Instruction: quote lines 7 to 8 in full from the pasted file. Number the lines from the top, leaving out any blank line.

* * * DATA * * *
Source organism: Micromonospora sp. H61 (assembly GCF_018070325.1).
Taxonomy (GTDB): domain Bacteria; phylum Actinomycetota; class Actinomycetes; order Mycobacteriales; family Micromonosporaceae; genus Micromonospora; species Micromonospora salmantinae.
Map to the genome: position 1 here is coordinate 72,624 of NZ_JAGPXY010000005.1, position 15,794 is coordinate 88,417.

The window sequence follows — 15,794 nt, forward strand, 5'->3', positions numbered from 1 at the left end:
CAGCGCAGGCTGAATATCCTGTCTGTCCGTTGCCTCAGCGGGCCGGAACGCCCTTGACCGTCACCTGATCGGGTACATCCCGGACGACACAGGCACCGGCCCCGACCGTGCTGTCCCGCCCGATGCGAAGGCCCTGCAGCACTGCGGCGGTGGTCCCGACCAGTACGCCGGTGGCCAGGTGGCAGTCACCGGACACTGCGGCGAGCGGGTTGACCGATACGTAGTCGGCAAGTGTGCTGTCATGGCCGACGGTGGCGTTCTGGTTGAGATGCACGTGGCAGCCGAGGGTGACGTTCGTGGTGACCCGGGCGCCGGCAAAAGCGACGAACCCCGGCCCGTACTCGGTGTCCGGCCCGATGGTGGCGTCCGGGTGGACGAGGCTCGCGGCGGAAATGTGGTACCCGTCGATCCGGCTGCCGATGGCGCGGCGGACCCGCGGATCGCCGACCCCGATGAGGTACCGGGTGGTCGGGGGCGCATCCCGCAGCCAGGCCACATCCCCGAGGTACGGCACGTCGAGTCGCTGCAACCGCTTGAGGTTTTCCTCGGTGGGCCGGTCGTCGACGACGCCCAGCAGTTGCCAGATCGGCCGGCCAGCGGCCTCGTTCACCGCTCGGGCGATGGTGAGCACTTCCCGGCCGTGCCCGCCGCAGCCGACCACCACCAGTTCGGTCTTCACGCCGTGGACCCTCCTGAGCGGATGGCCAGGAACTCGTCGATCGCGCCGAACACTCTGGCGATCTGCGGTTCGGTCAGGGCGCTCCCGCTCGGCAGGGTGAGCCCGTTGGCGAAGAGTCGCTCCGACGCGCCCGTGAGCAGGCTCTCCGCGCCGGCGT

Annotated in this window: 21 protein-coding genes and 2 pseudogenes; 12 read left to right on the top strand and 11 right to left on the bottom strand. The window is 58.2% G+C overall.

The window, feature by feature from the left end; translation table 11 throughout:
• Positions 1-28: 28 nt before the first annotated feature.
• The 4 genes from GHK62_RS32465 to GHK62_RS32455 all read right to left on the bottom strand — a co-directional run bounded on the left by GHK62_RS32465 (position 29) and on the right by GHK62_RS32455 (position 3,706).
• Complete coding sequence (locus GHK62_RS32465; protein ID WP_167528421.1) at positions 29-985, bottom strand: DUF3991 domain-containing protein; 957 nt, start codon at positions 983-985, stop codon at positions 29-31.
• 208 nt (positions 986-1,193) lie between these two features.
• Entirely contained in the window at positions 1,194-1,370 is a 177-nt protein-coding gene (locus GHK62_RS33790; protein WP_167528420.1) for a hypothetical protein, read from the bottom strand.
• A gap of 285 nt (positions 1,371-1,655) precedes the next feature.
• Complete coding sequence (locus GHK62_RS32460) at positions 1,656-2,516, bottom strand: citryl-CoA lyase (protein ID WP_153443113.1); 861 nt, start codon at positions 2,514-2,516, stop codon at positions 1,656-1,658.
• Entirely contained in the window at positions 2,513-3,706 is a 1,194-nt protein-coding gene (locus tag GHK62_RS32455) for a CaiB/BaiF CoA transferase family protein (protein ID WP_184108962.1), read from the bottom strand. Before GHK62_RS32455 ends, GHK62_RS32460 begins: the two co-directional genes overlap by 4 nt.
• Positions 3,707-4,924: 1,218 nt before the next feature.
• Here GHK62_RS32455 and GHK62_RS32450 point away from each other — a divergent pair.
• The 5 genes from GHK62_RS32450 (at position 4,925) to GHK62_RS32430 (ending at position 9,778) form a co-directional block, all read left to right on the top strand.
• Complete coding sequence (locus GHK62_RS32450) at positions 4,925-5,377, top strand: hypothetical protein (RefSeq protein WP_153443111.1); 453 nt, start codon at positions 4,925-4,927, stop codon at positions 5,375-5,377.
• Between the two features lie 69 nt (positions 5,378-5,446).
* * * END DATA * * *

The window, feature by feature from the left end; translation table 11 throughout:
• Positions 1-28: 28 nt before the first annotated feature.